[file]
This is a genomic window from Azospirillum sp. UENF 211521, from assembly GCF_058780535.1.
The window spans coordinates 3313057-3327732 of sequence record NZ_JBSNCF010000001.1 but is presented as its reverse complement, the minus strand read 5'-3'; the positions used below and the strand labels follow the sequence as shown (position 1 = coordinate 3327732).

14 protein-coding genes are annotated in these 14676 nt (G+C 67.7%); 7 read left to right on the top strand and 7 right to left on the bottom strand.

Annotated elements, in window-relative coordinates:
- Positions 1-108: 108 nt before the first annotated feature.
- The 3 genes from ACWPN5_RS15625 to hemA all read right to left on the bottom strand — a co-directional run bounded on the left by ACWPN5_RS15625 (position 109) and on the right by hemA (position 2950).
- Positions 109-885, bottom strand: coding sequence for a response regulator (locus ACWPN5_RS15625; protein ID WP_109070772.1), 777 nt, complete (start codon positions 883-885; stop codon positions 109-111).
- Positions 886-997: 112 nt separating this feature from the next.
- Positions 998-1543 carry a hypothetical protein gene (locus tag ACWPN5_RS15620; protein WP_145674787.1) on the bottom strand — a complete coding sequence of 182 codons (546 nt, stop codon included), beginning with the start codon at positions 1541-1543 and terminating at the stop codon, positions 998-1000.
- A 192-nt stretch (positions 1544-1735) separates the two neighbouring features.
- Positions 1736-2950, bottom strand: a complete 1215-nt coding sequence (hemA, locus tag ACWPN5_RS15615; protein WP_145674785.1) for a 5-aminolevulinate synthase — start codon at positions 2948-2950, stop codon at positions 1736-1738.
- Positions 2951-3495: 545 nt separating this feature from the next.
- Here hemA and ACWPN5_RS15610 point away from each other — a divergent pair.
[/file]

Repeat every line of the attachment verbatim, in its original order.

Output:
This is a genomic window from Azospirillum sp. UENF 211521, from assembly GCF_058780535.1.
The window spans coordinates 3313057-3327732 of sequence record NZ_JBSNCF010000001.1 but is presented as its reverse complement, the minus strand read 5'-3'; the positions used below and the strand labels follow the sequence as shown (position 1 = coordinate 3327732).

14 protein-coding genes are annotated in these 14676 nt (G+C 67.7%); 7 read left to right on the top strand and 7 right to left on the bottom strand.

Annotated elements, in window-relative coordinates:
- Positions 1-108: 108 nt before the first annotated feature.
- The 3 genes from ACWPN5_RS15625 to hemA all read right to left on the bottom strand — a co-directional run bounded on the left by ACWPN5_RS15625 (position 109) and on the right by hemA (position 2950).
- Positions 109-885, bottom strand: coding sequence for a response regulator (locus ACWPN5_RS15625; protein ID WP_109070772.1), 777 nt, complete (start codon positions 883-885; stop codon positions 109-111).
- Positions 886-997: 112 nt separating this feature from the next.
- Positions 998-1543 carry a hypothetical protein gene (locus tag ACWPN5_RS15620; protein WP_145674787.1) on the bottom strand — a complete coding sequence of 182 codons (546 nt, stop codon included), beginning with the start codon at positions 1541-1543 and terminating at the stop codon, positions 998-1000.
- A 192-nt stretch (positions 1544-1735) separates the two neighbouring features.
- Positions 1736-2950, bottom strand: a complete 1215-nt coding sequence (hemA, locus tag ACWPN5_RS15615; protein WP_145674785.1) for a 5-aminolevulinate synthase — start codon at positions 2948-2950, stop codon at positions 1736-1738.
- Positions 2951-3495: 545 nt separating this feature from the next.
- Here hemA and ACWPN5_RS15610 point away from each other — a divergent pair.